Wondering when to apply for Medicare?
Are you getting close to retirement age and wondering when to apply for Medicare?
Medicare is health insurance for people 65 or older, certain people under 65 with disabilities, and people of any age with End-Stage Renal Disease. Learn how to get started with Medicare if you have a disability or if you have ESRD.
Your first chance to get Medicare usually starts 3 months before turning 65 and ends 3 months after turning 65.
Medicare enroll is at certain times, and the cost can go up the longer you wait to sign up.
Here is a list of things that should be done from the Medicare.gov website.
Get started with Medicare
As you get started with Medicare, there is a choice in how you get your Medicare coverage. And, there are some important decisions to make. Follow these 3 steps to help get started:
1. Sign up for Medicare through Social Security
If you’re over 65 (or turning 65 in the next 3 months) and not already getting benefits from Social Security, you need to sign up to get Medicare Part A (hospital insurance) and Part B (medical insurance). You won’t get Medicare automatically.
Note: Sign up for Medicare online or contact Social Security. Social Security will review your records to see if you qualify for Medicare.
If you already get benefits from Social Security, you’ll get Medicare Part A and Part B automatically when you’re first eligible and don’t need to sign up. Medicare will send you a “Welcome to Medicare” packet 3 months before you turn 65.
There will be other important deadlines and actions to take, so read all of the materials in the packet.
2. Choose your coverage
People get Medicare coverage in different ways. There will be lots of information to help you make a decision about how to get Medicare coverage:
—An official “Welcome to Medicare” packet with important information about your coverage options.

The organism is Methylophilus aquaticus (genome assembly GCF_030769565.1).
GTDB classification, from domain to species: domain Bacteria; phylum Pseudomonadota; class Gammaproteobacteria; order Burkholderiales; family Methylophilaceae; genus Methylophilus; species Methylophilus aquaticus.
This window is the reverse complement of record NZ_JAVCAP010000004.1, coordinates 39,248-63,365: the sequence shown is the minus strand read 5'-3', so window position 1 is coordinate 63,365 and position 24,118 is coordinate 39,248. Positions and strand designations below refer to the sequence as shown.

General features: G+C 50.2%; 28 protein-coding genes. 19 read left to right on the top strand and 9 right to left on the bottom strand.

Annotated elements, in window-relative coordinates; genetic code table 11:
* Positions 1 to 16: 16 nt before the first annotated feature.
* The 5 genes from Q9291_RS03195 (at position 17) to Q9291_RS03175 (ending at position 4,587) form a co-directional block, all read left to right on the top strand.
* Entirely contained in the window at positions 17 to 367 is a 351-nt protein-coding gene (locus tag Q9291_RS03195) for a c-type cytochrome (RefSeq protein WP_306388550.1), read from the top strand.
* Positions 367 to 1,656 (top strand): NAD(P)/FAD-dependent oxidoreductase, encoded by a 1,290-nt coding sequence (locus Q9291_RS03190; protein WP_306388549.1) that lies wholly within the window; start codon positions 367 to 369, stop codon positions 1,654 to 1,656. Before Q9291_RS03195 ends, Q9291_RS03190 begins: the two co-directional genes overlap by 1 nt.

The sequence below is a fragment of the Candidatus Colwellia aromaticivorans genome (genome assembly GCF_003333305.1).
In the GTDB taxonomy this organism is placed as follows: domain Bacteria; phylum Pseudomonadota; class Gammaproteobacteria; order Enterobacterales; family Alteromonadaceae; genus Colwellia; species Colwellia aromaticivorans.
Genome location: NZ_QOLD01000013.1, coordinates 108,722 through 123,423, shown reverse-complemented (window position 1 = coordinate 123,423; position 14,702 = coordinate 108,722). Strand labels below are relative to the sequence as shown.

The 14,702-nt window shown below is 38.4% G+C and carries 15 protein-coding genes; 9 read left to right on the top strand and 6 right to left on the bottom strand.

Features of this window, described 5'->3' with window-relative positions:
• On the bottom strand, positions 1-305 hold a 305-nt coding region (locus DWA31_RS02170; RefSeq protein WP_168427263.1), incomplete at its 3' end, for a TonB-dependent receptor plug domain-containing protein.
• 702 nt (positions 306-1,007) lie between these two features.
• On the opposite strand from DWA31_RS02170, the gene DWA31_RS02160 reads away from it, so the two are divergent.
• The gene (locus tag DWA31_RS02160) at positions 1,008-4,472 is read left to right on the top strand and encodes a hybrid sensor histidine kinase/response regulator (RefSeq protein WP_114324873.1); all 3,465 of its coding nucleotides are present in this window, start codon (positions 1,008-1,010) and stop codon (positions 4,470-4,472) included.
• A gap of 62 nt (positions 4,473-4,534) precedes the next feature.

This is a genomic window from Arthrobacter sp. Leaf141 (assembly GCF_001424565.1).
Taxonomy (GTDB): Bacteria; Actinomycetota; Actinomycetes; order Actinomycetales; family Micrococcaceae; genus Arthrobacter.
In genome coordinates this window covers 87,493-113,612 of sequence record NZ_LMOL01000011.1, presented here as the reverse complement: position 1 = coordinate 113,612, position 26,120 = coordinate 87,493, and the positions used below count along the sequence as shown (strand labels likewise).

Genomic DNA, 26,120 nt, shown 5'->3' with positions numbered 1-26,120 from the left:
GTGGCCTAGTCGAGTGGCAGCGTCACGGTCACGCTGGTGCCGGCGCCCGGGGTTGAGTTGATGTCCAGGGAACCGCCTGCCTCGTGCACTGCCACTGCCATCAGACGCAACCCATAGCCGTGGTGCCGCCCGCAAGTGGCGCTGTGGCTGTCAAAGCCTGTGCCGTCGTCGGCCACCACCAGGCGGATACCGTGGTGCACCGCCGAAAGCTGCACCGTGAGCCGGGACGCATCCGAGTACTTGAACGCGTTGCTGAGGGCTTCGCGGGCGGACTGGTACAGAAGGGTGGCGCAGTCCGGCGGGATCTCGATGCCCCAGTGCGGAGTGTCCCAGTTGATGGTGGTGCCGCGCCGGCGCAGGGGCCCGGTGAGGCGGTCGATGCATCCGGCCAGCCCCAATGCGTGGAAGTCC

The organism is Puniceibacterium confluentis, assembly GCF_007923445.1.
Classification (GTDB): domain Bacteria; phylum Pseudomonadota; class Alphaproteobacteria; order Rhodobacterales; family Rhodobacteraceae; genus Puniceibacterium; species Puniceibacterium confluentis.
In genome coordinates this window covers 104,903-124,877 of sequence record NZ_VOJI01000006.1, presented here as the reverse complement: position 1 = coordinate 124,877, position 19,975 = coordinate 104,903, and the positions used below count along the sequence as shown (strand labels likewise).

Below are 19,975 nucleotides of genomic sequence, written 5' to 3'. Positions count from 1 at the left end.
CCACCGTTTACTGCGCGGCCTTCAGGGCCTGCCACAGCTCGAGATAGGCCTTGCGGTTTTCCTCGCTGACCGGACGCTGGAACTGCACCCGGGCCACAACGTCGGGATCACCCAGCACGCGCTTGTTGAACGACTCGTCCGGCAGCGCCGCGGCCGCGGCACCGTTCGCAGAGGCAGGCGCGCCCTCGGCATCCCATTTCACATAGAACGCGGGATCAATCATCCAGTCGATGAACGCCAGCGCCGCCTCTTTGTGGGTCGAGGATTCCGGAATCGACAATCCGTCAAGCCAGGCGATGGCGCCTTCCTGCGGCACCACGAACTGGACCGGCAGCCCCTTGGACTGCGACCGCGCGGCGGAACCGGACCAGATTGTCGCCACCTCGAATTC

—Your official “Medicare & You” handbook once you’re enrolled and every year each fall.
—Mail from private insurance companies, agents and brokers, marketing the Medicare plans they offer.
There are two main ways to get Medicare coverage:
Original Medicare — This includes Part A and Part B. You can use any doctor or hospital that takes Medicare, anywhere in the U.S.
If you want drug coverage, you can join a separate Medicare Prescription Drug Plan (Part D).
To help pay out-of-pocket costs in Original Medicare (like your 20% coinsurance), you can also shop for and buy supplemental coverage like a Medicare Supplement Insurance (Medigap) policy.
If you don’t get Part D or a Medigap policy when you’re first eligible, you may have to pay more to get this coverage later. For Part D, this could mean a lifetime premium penalty.
Medicare Advantage — An “all in one” alternative to Original Medicare. These “bundled” plans include Part A, Part B and usually Part D. Most plans offer extra benefits that Original Medicare doesn’t cover — like vision, hearing, dental and more.
Plans may have lower out-of-pocket costs than Original Medicare.
In most cases, you’ll need to use doctors who are in the plan’s network.
Note: Medicare Plan Finder can help you compare all of your options and find what best meets your needs.
3. Complete your “Year 1: Medicare Checklist”
During your first year with Medicare, go to Medicare.gov and out the Medicare Checklist to get the most out of your Medicare coverage and be prepared in case of emergency.